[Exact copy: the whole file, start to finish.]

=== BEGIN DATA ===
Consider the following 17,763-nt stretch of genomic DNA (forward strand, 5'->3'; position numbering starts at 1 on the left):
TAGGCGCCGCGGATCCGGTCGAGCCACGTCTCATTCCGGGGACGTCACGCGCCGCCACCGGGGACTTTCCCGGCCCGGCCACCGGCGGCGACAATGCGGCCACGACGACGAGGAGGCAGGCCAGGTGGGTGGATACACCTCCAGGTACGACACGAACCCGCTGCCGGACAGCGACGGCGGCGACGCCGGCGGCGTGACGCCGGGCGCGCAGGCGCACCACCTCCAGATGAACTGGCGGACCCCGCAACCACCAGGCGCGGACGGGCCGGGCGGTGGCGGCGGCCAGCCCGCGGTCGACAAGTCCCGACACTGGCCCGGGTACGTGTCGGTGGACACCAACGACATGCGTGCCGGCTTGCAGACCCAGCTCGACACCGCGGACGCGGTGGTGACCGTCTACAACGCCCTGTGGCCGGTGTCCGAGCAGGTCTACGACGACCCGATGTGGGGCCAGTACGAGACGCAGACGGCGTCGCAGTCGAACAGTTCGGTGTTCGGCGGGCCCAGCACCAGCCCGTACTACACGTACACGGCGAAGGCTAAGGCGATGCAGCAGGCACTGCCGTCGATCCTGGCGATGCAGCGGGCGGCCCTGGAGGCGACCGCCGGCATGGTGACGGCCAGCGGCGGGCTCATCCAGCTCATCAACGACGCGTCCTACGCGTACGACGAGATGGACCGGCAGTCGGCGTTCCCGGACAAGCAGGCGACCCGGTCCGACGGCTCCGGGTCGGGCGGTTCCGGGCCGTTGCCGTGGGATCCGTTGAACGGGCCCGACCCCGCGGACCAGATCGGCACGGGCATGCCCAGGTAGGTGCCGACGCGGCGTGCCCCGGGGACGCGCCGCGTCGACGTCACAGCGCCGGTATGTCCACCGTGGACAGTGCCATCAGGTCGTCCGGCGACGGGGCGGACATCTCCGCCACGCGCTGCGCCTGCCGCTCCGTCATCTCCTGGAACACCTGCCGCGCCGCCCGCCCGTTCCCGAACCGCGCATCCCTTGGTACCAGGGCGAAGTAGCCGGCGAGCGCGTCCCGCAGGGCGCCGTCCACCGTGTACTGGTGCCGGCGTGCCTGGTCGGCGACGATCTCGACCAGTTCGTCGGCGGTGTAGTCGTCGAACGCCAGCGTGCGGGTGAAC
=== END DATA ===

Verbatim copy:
Consider the following 17,763-nt stretch of genomic DNA (forward strand, 5'->3'; position numbering starts at 1 on the left):
TAGGCGCCGCGGATCCGGTCGAGCCACGTCTCATTCCGGGGACGTCACGCGCCGCCACCGGGGACTTTCCCGGCCCGGCCACCGGCGGCGACAATGCGGCCACGACGACGAGGAGGCAGGCCAGGTGGGTGGATACACCTCCAGGTACGACACGAACCCGCTGCCGGACAGCGACGGCGGCGACGCCGGCGGCGTGACGCCGGGCGCGCAGGCGCACCACCTCCAGATGAACTGGCGGACCCCGCAACCACCAGGCGCGGACGGGCCGGGCGGTGGCGGCGGCCAGCCCGCGGTCGACAAGTCCCGACACTGGCCCGGGTACGTGTCGGTGGACACCAACGACATGCGTGCCGGCTTGCAGACCCAGCTCGACACCGCGGACGCGGTGGTGACCGTCTACAACGCCCTGTGGCCGGTGTCCGAGCAGGTCTACGACGACCCGATGTGGGGCCAGTACGAGACGCAGACGGCGTCGCAGTCGAACAGTTCGGTGTTCGGCGGGCCCAGCACCAGCCCGTACTACACGTACACGGCGAAGGCTAAGGCGATGCAGCAGGCACTGCCGTCGATCCTGGCGATGCAGCGGGCGGCCCTGGAGGCGACCGCCGGCATGGTGACGGCCAGCGGCGGGCTCATCCAGCTCATCAACGACGCGTCCTACGCGTACGACGAGATGGACCGGCAGTCGGCGTTCCCGGACAAGCAGGCGACCCGGTCCGACGGCTCCGGGTCGGGCGGTTCCGGGCCGTTGCCGTGGGATCCGTTGAACGGGCCCGACCCCGCGGACCAGATCGGCACGGGCATGCCCAGGTAGGTGCCGACGCGGCGTGCCCCGGGGACGCGCCGCGTCGACGTCACAGCGCCGGTATGTCCACCGTGGACAGTGCCATCAGGTCGTCCGGCGACGGGGCGGACATCTCCGCCACGCGCTGCGCCTGCCGCTCCGTCATCTCCTGGAACACCTGCCGCGCCGCCCGCCCGTTCCCGAACCGCGCATCCCTTGGTACCAGGGCGAAGTAGCCGGCGAGCGCGTCCCGCAGGGCGCCGTCCACCGTGTACTGGTGCCGGCGTGCCTGGTCGGCGACGATCTCGACCAGTTCGTCGGCGGTGTAGTCGTCGAACGCCAGCGTGCGGGTGAAC